f you’re a coal lobbyist like Jeff Holmstead, getting stuck in an elevator with Greenpeace activists is an inconvenient occupational hazard. It’s worse if you can’t catch a cab during an uncomfortable conversation about your work to attack pollution laws. See this K Street confrontation for yourself.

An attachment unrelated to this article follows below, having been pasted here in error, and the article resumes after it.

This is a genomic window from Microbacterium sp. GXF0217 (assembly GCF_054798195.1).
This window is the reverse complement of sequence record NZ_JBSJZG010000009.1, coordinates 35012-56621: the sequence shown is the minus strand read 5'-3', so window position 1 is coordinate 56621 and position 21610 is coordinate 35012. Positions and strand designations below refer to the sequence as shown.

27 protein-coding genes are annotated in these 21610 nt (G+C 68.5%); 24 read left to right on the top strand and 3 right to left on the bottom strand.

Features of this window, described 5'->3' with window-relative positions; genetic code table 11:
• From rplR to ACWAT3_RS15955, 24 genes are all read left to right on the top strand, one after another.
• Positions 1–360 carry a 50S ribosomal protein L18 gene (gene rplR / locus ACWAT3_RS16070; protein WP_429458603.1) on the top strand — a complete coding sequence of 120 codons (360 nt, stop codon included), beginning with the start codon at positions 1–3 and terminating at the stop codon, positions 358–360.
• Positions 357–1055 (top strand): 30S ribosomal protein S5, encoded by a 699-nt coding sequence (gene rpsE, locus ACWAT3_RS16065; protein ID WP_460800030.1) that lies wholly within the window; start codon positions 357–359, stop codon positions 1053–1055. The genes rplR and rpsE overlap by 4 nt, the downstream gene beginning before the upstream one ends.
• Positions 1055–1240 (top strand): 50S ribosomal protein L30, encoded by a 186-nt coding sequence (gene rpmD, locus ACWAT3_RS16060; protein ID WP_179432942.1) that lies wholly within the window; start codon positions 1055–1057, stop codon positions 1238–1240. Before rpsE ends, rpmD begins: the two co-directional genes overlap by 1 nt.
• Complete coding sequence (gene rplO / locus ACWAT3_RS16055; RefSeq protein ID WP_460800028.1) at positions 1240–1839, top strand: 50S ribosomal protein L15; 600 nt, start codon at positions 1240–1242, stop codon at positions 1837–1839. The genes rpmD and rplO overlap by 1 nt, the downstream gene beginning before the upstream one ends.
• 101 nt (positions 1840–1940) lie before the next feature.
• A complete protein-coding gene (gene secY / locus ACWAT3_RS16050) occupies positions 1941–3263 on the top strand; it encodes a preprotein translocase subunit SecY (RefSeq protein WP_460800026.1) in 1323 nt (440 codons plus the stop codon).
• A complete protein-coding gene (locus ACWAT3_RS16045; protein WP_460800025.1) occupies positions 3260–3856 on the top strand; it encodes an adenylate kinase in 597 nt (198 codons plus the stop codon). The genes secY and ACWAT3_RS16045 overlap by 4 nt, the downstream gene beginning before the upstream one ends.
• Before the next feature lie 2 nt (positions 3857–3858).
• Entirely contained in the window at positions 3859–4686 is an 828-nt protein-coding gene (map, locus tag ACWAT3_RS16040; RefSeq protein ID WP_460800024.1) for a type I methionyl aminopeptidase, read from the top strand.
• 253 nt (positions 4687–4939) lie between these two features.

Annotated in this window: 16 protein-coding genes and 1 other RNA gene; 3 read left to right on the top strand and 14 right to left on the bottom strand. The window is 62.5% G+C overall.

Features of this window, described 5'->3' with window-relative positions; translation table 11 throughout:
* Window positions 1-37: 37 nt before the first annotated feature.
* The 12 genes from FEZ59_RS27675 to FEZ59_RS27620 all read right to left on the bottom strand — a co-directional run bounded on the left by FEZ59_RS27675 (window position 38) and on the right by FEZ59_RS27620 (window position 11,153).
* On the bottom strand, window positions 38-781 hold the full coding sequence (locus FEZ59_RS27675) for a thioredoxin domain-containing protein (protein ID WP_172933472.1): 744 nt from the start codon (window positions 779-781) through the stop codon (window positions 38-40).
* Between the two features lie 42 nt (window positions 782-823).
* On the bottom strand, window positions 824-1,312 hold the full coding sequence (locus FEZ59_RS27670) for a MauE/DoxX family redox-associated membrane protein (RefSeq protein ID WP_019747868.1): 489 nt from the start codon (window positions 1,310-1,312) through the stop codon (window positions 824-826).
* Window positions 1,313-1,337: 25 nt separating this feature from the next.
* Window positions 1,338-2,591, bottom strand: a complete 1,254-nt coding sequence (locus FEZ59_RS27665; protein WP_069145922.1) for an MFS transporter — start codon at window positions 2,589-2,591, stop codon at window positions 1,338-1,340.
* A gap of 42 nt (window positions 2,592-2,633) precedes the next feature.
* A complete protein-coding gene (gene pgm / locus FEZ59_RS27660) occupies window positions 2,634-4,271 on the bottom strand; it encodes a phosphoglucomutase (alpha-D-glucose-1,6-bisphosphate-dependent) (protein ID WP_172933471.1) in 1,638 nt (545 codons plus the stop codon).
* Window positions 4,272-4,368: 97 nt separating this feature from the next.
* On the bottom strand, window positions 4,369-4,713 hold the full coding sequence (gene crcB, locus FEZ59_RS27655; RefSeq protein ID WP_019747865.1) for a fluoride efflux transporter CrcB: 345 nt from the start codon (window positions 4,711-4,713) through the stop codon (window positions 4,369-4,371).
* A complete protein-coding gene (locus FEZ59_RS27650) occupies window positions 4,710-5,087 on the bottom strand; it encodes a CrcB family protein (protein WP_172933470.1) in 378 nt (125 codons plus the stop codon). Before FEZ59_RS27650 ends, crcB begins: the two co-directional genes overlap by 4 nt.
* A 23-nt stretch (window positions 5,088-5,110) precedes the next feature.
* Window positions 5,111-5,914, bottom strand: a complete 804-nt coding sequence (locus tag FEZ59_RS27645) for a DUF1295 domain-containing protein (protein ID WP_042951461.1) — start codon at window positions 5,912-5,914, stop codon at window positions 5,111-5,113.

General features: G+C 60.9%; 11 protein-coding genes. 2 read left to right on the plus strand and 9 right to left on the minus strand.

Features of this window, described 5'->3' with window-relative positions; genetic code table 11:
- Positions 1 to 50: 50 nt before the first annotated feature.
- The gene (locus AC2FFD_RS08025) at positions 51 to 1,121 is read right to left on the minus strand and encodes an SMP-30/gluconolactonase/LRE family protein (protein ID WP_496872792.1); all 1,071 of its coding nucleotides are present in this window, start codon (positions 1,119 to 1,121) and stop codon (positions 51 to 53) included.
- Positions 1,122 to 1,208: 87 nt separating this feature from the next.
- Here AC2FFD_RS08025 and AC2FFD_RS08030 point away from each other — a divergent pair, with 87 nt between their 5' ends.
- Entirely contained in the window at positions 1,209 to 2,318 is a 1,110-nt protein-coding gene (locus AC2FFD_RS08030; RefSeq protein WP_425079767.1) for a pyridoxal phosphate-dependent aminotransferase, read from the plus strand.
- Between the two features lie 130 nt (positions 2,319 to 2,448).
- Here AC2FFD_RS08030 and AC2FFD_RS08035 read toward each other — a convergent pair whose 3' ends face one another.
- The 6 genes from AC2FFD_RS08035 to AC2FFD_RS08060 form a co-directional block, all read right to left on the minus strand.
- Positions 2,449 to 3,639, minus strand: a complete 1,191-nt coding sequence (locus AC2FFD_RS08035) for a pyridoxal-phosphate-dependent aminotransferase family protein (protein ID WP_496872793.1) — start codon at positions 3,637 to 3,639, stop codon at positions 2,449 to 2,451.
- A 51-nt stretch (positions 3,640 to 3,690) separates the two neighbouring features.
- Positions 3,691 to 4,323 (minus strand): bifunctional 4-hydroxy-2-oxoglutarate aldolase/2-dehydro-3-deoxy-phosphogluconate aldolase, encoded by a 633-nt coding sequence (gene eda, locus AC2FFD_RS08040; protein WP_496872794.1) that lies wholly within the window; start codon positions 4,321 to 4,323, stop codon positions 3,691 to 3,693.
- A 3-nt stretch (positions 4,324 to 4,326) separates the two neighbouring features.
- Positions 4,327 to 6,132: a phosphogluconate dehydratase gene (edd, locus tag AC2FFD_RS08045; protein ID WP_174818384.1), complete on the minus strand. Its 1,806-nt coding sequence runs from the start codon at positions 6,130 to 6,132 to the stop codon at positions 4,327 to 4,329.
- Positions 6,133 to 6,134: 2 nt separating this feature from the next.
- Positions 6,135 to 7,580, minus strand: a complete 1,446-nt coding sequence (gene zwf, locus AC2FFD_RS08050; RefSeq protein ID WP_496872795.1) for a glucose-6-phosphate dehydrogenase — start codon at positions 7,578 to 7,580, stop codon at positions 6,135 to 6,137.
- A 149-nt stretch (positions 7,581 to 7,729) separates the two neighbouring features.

If you’ve followed the news around EPA’s proposed Clean Power Rule, which aims to reduce the U.S. power sector’s large contributions to global warming, you’ve probably seen Jeffrey Holmstead in the news. Usually, Holmstead is presented as a “partner” at Bracewell & Giuliani, and as a former EPA assistant administrator for air and radiation under George W. Bush.
This descriptor fails to present Holmstead’s current and past work as a registered lobbyist for coal companies